The Full Wiki

Fraxinus americana: Wikis


Note: Many of our articles have direct quotes from sources you can cite, within the Wikipedia article! This article doesn't yet, but we're working on it! See more info or our list of citable articles.


From Wikipedia, the free encyclopedia

"White Ash" redirects here. In Australia, this usually refers to Alphitonia petriei or Eucalyptus fraxinoides.
Fraxinus americana
Scientific classification
Kingdom: Plantae
(unranked): Angiosperms
(unranked): Eudicots
(unranked): Asterids
Order: Lamiales
Family: Oleaceae
Genus: Fraxinus
Species: F. americana
Binomial name
Fraxinus americana

Fraxinus americana (White Ash or American Ash) is a species of Fraxinus native to eastern North America found in mesophytic hardwood forests from Nova Scotia west to Minnesota, south to northern Florida, and southwest to eastern Texas.[1]



Foliage; note the white undersides of the leaves

It is a large deciduous tree growing to 20–30 m tall, exceptionally to 50 m, with a trunk 0.5–1.8 m diameter. The bark is smooth and gray on young trees, becoming fissured with age. The winter buds are dark brown or reddish-brown, with a velvety texture. The leaves are 20-30 cm long, pinnately compound with seven (occasionally five, nine or eleven) leaflets, these 5–15 cm (rarely 18 cm) long and 3–7.5 cm broad, with serrated margins and short but distinct petiolules up to 15 mm long. They are green above, whitish glaucous below, and turn yellow, red, or purple in the fall. The flowers are small, purplish, without petals; like all ashes, is usually dioecious, with male and female flowers being borne on separate trees. Flowering occurs in early spring after 30-55 growing degree days, before the new leaves expand; pollination is by wind. The fruit is a samara 2.5-6.5 cm long and 4–7 mm broad when fully formed, the seed 1.5-2 cm long with a pale brown wing 1.5-4 cm long, and can be blown a good distance from the parent tree.[2][3][4][5][6]

The lifespan is up to a maximum of about 300 years.[7]


The name White Ash derives from the glaucous undersides of the leaves. It is similar in appearance to the Green Ash, making identification difficult. The lower sides of the leaves of White Ash are lighter in color than their upper sides, and the outer surface of the twigs of White Ash may be flaky or peeling. Green Ash leaves are similar in color on upper and lower sides, and twigs are smoother. Also, these species tend to occupy different habitat niches, with White Ash found in moist upland sites and Green Ash in wet forests of floodplains or swamps, although there is some overlap in habitat distribution.[2][4]

White Ash is also a food plant for the larvae of several Lepidoptera species - see List of Lepidoptera that feed on ashes.

Cultivation and uses

White ash is one of the most used trees for everyday purposes and, to keep up with high demand, is cultivated almost everywhere it can be. The wood is white and quite dense (within 20% of 670kg/m3[8]), strong, and straight-grained. It is the timber of choice for production of baseball bats and tool handles. The wood is also favorable for furniture and flooring. Woodworkers use the timber mainly for internal uses due to high perishability in contact with ground soil.[9] It is also used to make lobster traps. Recently, it has also become a popular choice for solidbody electric guitar wood as well. It makes a very servicable longbow if properly worked. The wood was used in ceiling fan blades from the 1970s through the mid 1980s, though cane was sometimes simulated with plastic then. It is no longer used for ceiling fan blades in most countries.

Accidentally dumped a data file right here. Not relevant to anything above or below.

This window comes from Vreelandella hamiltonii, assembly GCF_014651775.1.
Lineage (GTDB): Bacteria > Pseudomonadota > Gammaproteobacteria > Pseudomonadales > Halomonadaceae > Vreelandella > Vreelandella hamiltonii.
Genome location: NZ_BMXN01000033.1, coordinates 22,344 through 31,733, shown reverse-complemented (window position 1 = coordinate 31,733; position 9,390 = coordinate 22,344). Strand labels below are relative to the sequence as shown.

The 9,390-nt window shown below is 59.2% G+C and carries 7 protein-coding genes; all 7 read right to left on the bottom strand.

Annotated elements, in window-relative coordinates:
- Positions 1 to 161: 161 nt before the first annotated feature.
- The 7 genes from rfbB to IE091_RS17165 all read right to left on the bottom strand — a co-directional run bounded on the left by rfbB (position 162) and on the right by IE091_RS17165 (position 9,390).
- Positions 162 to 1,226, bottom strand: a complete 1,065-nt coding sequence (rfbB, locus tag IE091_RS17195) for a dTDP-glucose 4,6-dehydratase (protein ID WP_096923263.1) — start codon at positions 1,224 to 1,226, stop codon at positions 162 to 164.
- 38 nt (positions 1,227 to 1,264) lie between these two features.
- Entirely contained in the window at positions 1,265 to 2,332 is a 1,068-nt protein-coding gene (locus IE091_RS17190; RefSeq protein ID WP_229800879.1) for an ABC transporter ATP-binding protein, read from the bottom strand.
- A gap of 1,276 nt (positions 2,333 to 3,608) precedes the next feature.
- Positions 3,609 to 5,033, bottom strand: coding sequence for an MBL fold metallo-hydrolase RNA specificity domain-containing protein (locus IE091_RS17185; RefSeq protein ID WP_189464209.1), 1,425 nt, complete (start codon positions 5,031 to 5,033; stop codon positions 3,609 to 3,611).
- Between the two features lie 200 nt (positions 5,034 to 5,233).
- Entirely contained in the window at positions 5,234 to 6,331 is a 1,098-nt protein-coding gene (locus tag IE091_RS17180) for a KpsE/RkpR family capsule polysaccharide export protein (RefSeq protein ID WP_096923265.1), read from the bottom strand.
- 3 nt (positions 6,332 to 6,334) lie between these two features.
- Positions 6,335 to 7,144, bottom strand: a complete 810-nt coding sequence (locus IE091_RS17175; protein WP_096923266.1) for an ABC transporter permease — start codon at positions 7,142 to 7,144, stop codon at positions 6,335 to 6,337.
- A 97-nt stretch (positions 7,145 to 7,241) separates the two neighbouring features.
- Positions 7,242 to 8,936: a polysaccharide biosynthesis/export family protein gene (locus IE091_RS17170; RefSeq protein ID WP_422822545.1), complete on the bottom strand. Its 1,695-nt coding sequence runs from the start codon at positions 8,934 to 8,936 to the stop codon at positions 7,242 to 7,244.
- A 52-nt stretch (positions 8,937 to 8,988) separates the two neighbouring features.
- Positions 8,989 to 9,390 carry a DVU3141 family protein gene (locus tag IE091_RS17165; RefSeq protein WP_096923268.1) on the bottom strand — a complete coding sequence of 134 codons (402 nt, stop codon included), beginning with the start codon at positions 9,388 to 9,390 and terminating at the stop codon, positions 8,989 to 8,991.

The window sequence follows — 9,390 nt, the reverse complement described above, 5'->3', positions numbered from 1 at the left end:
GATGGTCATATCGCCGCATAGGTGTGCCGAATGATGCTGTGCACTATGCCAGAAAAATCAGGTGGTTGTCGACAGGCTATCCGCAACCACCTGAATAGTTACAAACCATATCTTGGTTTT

The tree seeds every 11 years and are very easy to plant and cultivate with a survival rate of 30%.

It is widely grown as an ornamental tree in North America as well. Cultivars selected for superior fall color include 'Autumn Applause' and 'Autumn Purple'.

Other names occasionally used for the species include Biltmore ash, Biltmore white ash and cane ash.


  1. ^ Germplasm Resources Information Network: Fraxinus americana
  2. ^ a b Common Trees of the North Carolina Piedmont: Fraxinus americana
  3. ^ Northern Ontario Plant Database: Fraxinus americana
  4. ^ a b New Brunswick tree and shrub: Fraxinus americana
  5. ^ Oklahoma Biological Survey: Fraxinus americana
  6. ^ USDA Forest Service Silvics Manual: Fraxinus americana
  7. ^ Virginia Big Tree Program: Average and Maximum Lifespan of Virginia Trees
  8. ^ White Ash, Niche Timbers. Retrieved on 2009-07-24.
  9. ^ White Ash, Niche Timbers. Retrieved on 2009-07-24.


Up to date as of January 23, 2010

From Wikispecies

Fraxinus americana


Classification System: APG II (down to family level)

Main Page
Cladus: Eukaryota
Regnum: Plantae
Cladus: Angiospermae
Cladus: Eudicots
Cladus: core eudicots
Cladus: Asterids
Cladus: Euasterids I
Ordo: Lamiales
Familia: Oleaceae
Tribus: Oleeae
Genus: Fraxinus
Species: Fraxinus americana


Fraxinus americana L.


  • Species Plantarum 1:1057. 1753
  • USDA, ARS, National Genetic Resources Program. Germplasm Resources Information Network - (GRIN) [Online Database]. [1]

Vernacular names

Italiano: Frassino bianco americano
Suomi: Valkosaarni
Türkçe: Amerika dişbudağı
Wikimedia Commons For more multimedia, look at Fraxinus americana on Wikimedia Commons.


Got something to say? Make a comment.
Your name
Your email address